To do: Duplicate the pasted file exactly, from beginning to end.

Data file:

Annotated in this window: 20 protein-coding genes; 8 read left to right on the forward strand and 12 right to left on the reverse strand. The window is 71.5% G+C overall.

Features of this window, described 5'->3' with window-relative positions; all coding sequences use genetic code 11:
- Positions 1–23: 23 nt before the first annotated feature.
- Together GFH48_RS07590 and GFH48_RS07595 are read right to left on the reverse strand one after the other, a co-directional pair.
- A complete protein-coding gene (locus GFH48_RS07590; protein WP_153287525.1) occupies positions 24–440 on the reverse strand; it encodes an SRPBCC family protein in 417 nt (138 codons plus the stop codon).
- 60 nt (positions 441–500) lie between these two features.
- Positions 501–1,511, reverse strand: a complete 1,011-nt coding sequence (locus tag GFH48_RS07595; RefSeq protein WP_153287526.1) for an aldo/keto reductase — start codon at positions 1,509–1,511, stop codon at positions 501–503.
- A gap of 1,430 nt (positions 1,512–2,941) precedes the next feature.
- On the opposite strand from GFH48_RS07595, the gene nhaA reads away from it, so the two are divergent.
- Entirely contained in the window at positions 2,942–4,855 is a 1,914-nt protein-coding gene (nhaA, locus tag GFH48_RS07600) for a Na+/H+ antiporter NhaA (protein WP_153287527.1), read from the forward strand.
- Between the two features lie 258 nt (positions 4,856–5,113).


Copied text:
Annotated in this window: 20 protein-coding genes; 8 read left to right on the forward strand and 12 right to left on the reverse strand. The window is 71.5% G+C overall.

Features of this window, described 5'->3' with window-relative positions; all coding sequences use genetic code 11:
- Positions 1–23: 23 nt before the first annotated feature.
- Together GFH48_RS07590 and GFH48_RS07595 are read right to left on the reverse strand one after the other, a co-directional pair.
- A complete protein-coding gene (locus GFH48_RS07590; protein WP_153287525.1) occupies positions 24–440 on the reverse strand; it encodes an SRPBCC family protein in 417 nt (138 codons plus the stop codon).
- 60 nt (positions 441–500) lie between these two features.
- Positions 501–1,511, reverse strand: a complete 1,011-nt coding sequence (locus tag GFH48_RS07595; RefSeq protein WP_153287526.1) for an aldo/keto reductase — start codon at positions 1,509–1,511, stop codon at positions 501–503.
- A gap of 1,430 nt (positions 1,512–2,941) precedes the next feature.
- On the opposite strand from GFH48_RS07595, the gene nhaA reads away from it, so the two are divergent.
- Entirely contained in the window at positions 2,942–4,855 is a 1,914-nt protein-coding gene (nhaA, locus tag GFH48_RS07600) for a Na+/H+ antiporter NhaA (protein WP_153287527.1), read from the forward strand.
- Between the two features lie 258 nt (positions 4,856–5,113).